Emily T. Patajo, Member of the Firm in the Employment, Labor & Workforce Management practice, in the firm’s Los Angeles office, was quoted in Business Insurance, in “Arbitration Ban Expected to Increase Harassment Dispute Costs,” by Judy Greenwald.

Following is an excerpt:

Federal legislation forbidding mandatory arbitration in sexual harassment and assault cases will lead to higher legal costs and possibly higher employment practices liability rates, experts say.

H.R. 4445, the Ending Forced Arbitrations Sexual Assault and Sexual Harassment Act of 2021, passed Congress on bipartisan votes last month and is expected to be signed by President Joe Biden.

The measure would amend the Federal Arbitration Act and may create the complication of two-track litigation, where sexual assault and harassment charges are heard by a court and other charges in the same case are arbitrated.

While most employers do not require arbitration, those that do have such policies should review and revise them, experts say.

The measure forbids pre-dispute arbitration agreements in sexual harassment and assault cases and leaves it up to a judge to determine if it is applicable.

The original bill, which experts say resulted from the #MeToo movement, was more broadly worded to include other areas of employment litigation but was amended to gain bipartisan support.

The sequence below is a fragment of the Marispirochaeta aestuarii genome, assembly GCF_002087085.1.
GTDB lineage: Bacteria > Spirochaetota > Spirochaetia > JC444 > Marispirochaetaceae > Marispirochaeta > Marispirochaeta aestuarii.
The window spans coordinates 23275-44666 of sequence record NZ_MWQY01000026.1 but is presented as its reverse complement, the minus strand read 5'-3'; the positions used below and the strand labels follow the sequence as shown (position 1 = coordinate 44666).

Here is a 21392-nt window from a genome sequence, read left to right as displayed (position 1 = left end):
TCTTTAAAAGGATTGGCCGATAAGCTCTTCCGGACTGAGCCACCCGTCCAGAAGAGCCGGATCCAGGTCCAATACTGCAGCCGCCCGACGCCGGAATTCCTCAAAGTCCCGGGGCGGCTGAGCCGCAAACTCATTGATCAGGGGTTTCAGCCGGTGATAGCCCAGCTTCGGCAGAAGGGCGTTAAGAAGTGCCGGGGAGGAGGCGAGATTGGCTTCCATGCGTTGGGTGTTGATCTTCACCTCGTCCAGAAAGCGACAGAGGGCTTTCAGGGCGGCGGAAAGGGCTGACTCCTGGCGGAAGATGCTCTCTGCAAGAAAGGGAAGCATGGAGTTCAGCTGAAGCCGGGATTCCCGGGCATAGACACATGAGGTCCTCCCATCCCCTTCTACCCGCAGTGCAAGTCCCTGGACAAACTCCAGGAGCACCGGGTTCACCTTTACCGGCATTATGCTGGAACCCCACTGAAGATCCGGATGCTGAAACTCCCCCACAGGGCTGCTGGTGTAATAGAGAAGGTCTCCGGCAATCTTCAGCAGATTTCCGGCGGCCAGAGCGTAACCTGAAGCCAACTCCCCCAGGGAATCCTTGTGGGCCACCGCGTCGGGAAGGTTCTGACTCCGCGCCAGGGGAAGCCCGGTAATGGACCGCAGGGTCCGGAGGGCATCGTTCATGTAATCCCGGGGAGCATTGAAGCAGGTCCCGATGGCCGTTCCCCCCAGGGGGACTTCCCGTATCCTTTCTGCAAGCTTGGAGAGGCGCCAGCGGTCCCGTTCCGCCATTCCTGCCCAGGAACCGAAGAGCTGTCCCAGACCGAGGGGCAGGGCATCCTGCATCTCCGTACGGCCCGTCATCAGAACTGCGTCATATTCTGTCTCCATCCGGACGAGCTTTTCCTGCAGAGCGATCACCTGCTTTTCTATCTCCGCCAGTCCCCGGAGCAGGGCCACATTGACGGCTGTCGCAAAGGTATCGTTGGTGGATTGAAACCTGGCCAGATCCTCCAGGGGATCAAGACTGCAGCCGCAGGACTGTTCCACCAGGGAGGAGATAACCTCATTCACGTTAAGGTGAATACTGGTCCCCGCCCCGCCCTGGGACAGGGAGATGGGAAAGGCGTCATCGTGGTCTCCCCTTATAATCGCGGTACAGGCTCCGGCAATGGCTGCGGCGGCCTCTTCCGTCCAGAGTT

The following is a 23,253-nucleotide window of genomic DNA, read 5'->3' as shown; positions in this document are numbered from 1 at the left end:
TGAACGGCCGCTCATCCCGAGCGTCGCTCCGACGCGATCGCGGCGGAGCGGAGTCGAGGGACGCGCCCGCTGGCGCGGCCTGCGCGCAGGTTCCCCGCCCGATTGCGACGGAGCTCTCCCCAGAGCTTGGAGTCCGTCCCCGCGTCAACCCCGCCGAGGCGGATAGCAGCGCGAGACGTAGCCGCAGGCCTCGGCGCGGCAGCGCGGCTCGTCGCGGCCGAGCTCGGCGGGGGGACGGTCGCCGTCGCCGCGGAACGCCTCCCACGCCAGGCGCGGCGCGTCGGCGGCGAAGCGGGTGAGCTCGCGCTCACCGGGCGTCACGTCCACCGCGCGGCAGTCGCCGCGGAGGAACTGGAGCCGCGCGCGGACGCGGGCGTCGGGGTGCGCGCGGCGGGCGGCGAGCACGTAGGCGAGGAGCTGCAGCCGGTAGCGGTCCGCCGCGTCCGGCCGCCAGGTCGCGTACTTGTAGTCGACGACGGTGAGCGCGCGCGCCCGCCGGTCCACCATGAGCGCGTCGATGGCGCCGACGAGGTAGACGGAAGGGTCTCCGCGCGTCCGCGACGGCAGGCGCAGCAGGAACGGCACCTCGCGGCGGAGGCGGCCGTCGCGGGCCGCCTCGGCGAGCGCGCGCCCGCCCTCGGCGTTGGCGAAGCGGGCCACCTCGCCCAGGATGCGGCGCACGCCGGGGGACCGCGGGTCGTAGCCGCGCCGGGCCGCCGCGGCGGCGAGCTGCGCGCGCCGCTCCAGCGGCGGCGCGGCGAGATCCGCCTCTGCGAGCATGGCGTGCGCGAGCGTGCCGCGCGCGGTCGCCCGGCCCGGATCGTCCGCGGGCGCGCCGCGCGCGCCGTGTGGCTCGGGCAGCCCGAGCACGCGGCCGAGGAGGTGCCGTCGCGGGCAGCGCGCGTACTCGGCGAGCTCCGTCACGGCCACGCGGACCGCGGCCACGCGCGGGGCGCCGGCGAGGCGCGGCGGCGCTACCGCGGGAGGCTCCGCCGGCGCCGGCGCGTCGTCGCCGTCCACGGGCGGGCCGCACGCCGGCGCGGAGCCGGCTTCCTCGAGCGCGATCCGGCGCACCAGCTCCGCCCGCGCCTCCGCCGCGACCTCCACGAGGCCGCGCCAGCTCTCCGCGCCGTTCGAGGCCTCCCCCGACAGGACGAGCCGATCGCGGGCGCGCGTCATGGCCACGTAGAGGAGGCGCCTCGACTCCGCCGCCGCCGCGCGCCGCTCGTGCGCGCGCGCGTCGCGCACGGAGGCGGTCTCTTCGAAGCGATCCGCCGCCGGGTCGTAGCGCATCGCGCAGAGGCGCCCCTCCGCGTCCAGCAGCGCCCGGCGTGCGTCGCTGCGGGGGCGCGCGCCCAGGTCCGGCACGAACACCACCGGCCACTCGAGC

The White House has said it would like to expand the mandatory arbitration ban beyond sexual assault and harassment claims, but such a move likely would not gain bipartisan support, observers say. ...

The court’s 2018 ruling in Epic Systems Corp. v. Lewis, for instance, reaffirmed that the Federal Arbitration Act requires courts to enforce agreements to arbitrate according to their terms.

“There will be an uptick in the sexual harassment types of cases that will be filed, because plaintiff attorneys will know they will be able to succeed in having those litigated in court,” and before a jury, said Emily T. Patajo, a member of Epstein Becker & Green P.C. in Los Angeles.

Jump to Page

Privacy Preference Center

When you visit any website, it may store or retrieve information on your browser, mostly in the form of cookies. This information might be about you, your preferences or your device and is mostly used to make the site work as you expect it to. The information does not usually directly identify you, but it can give you a more personalized web experience. Because we respect your right to privacy, you can choose not to allow some types of cookies. Click on the different category headings to find out more and change our default settings. However, blocking some types of cookies may impact your experience of the site and the services we are able to offer.

Strictly Necessary Cookies

These cookies are necessary for the website to function and cannot be switched off in our systems. They are usually only set in response to actions made by you which amount to a request for services, such as setting your privacy preferences, logging in or filling in forms. You can set your browser to block or alert you about these cookies, but some parts of the site will not then work. These cookies do not store any personally identifiable information.

Performance Cookies

These cookies allow us to count visits and traffic sources so we can measure and improve the performance of our site. They help us to know which pages are the most and least popular and see how visitors move around the site. All information these cookies collect is aggregated and therefore anonymous. If you do not allow these cookies we will not know when you have visited our site, and will not be able to monitor its performance.